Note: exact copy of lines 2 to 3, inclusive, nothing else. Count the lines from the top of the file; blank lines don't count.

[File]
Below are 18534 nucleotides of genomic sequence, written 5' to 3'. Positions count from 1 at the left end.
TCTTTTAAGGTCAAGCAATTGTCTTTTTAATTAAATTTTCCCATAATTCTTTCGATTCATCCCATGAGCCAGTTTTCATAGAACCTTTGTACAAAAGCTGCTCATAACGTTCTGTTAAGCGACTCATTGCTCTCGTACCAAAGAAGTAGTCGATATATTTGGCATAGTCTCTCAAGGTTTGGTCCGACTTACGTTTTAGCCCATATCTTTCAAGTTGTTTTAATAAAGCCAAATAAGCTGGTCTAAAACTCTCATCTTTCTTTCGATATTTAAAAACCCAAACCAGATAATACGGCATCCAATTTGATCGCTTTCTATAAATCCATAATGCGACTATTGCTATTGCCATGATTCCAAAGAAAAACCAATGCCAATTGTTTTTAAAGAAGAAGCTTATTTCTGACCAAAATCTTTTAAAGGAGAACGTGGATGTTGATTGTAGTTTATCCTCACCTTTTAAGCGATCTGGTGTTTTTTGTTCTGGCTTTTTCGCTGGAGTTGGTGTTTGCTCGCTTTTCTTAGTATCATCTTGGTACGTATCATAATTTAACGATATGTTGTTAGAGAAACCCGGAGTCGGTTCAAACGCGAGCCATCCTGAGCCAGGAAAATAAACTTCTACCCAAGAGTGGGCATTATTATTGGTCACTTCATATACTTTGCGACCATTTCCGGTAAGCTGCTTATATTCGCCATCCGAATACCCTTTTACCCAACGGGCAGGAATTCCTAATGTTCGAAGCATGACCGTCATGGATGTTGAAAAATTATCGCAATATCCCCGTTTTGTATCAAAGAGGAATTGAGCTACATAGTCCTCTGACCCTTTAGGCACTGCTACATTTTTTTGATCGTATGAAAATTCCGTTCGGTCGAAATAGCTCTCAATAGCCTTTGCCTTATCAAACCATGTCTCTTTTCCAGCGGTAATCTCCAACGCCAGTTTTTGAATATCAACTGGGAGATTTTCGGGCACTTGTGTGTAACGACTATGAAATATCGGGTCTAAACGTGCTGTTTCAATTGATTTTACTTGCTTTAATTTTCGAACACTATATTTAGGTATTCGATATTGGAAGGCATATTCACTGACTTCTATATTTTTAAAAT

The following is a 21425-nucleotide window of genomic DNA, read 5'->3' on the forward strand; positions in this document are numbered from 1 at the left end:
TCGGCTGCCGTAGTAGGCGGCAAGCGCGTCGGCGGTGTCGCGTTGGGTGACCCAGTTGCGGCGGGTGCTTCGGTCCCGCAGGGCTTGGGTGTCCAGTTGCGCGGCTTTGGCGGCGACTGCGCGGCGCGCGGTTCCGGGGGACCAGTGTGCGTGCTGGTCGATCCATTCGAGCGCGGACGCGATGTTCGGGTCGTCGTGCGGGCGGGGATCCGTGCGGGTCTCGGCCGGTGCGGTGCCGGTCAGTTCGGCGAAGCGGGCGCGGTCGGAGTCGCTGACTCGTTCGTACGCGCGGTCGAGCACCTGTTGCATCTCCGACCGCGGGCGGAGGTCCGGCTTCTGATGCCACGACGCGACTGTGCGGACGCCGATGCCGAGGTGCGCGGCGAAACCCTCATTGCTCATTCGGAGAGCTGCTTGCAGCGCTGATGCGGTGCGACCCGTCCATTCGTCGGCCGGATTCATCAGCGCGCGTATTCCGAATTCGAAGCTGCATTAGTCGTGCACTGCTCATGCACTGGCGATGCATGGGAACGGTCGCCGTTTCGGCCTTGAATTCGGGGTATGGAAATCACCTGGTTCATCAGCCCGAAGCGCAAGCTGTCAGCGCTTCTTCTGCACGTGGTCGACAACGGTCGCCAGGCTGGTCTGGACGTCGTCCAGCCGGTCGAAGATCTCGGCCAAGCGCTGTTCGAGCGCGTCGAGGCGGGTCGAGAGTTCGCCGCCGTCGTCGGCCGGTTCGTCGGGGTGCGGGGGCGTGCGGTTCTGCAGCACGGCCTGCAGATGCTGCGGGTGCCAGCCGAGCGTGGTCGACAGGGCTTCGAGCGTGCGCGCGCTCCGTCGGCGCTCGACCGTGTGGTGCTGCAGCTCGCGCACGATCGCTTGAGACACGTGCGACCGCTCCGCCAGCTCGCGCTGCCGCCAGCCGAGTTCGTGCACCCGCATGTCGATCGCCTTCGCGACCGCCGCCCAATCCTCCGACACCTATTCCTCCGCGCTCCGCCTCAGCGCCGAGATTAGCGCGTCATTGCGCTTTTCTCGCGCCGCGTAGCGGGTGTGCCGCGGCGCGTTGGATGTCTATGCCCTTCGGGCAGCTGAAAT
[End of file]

TCTTTTAAGGTCAAGCAATTGTCTTTTTAATTAAATTTTCCCATAATTCTTTCGATTCATCCCATGAGCCAGTTTTCATAGAACCTTTGTACAAAAGCTGCTCATAACGTTCTGTTAAGCGACTCATTGCTCTCGTACCAAAGAAGTAGTCGATATATTTGGCATAGTCTCTCAAGGTTTGGTCCGACTTACGTTTTAGCCCATATCTTTCAAGTTGTTTTAATAAAGCCAAATAAGCTGGTCTAAAACTCTCATCTTTCTTTCGATATTTAAAAACCCAAACCAGATAATACGGCATCCAATTTGATCGCTTTCTATAAATCCATAATGCGACTATTGCTATTGCCATGATTCCAAAGAAAAACCAATGCCAATTGTTTTTAAAGAAGAAGCTTATTTCTGACCAAAATCTTTTAAAGGAGAACGTGGATGTTGATTGTAGTTTATCCTCACCTTTTAAGCGATCTGGTGTTTTTTGTTCTGGCTTTTTCGCTGGAGTTGGTGTTTGCTCGCTTTTCTTAGTATCATCTTGGTACGTATCATAATTTAACGATATGTTGTTAGAGAAACCCGGAGTCGGTTCAAACGCGAGCCATCCTGAGCCAGGAAAATAAACTTCTACCCAAGAGTGGGCATTATTATTGGTCACTTCATATACTTTGCGACCATTTCCGGTAAGCTGCTTATATTCGCCATCCGAATACCCTTTTACCCAACGGGCAGGAATTCCTAATGTTCGAAGCATGACCGTCATGGATGTTGAAAAATTATCGCAATATCCCCGTTTTGTATCAAAGAGGAATTGAGCTACATAGTCCTCTGACCCTTTAGGCACTGCTACATTTTTTTGATCGTATGAAAATTCCGTTCGGTCGAAATAGCTCTCAATAGCCTTTGCCTTATCAAACCATGTCTCTTTTCCAGCGGTAATCTCCAACGCCAGTTTTTGAATATCAACTGGGAGATTTTCGGGCACTTGTGTGTAACGACTATGAAATATCGGGTCTAAACGTGCTGTTTCAATTGATTTTACTTGCTTTAATTTTCGAACACTATATTTAGGTATTCGATATTGGAAGGCATATTCACTGACTTCTATATTTTTAAAAT

The following is a 21425-nucleotide window of genomic DNA, read 5'->3' on the forward strand; positions in this document are numbered from 1 at the left end: